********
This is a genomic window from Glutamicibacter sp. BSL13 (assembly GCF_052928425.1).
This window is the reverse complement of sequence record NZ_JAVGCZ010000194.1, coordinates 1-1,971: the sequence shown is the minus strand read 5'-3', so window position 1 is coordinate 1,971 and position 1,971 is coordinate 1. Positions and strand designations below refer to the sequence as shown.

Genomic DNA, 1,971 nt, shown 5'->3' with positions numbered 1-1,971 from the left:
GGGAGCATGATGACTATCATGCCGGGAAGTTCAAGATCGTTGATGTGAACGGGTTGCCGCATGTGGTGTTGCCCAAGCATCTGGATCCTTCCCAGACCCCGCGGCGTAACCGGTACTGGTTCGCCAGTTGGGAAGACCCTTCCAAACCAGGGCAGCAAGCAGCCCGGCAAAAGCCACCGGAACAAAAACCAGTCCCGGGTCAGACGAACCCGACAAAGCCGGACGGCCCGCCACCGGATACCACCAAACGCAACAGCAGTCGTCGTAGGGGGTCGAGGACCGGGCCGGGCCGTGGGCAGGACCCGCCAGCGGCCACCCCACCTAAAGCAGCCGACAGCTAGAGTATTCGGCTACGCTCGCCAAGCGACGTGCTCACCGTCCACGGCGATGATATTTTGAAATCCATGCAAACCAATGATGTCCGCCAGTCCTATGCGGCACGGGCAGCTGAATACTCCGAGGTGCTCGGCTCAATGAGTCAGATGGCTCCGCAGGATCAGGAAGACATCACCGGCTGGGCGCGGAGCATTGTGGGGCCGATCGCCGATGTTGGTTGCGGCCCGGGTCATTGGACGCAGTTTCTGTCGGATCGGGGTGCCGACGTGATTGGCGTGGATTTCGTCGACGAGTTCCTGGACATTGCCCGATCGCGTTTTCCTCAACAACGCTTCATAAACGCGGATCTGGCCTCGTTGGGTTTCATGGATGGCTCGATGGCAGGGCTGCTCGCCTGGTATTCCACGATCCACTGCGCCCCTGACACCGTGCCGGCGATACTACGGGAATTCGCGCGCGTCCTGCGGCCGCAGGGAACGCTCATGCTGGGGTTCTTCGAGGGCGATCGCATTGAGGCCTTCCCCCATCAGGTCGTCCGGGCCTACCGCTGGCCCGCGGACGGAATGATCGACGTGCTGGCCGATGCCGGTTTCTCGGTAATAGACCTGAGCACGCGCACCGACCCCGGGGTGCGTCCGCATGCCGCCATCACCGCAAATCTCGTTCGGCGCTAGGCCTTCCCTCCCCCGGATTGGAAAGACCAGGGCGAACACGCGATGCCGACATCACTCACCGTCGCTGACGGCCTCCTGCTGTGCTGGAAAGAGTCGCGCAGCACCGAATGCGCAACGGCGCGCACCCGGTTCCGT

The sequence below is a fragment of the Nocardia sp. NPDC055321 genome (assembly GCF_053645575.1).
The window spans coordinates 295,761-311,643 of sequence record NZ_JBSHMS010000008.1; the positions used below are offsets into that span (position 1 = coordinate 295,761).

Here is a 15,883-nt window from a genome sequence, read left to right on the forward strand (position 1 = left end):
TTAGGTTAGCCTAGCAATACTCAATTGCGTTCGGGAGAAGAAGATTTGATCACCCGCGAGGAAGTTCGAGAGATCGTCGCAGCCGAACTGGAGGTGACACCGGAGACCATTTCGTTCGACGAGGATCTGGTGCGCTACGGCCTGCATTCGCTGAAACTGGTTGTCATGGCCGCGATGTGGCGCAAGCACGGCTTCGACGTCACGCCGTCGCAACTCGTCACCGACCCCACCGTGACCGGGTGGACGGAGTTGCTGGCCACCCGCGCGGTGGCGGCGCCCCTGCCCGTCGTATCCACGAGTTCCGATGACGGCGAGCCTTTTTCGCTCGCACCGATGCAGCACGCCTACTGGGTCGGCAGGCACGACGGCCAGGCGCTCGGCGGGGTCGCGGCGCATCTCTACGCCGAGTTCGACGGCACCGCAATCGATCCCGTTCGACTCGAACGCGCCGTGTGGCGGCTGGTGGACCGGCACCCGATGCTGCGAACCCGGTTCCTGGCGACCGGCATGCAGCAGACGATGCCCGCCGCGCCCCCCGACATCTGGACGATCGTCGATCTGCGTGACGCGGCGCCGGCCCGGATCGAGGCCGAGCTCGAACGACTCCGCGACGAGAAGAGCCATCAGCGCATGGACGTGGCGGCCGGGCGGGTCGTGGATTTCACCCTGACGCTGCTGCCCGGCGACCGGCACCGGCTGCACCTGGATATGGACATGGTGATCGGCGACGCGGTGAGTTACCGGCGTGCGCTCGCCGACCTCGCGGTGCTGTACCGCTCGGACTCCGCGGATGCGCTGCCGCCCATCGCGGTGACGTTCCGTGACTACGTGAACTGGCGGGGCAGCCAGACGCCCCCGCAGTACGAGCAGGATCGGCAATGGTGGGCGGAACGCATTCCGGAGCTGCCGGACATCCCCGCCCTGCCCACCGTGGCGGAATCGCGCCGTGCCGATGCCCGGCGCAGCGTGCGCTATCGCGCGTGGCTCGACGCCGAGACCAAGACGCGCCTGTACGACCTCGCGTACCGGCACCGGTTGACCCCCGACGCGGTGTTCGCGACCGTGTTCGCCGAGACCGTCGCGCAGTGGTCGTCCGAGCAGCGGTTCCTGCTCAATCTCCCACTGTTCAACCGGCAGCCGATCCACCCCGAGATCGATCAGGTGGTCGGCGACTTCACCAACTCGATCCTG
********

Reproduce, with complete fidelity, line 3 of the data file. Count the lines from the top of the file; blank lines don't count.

Genomic DNA, 1,971 nt, shown 5'->3' with positions numbered 1-1,971 from the left: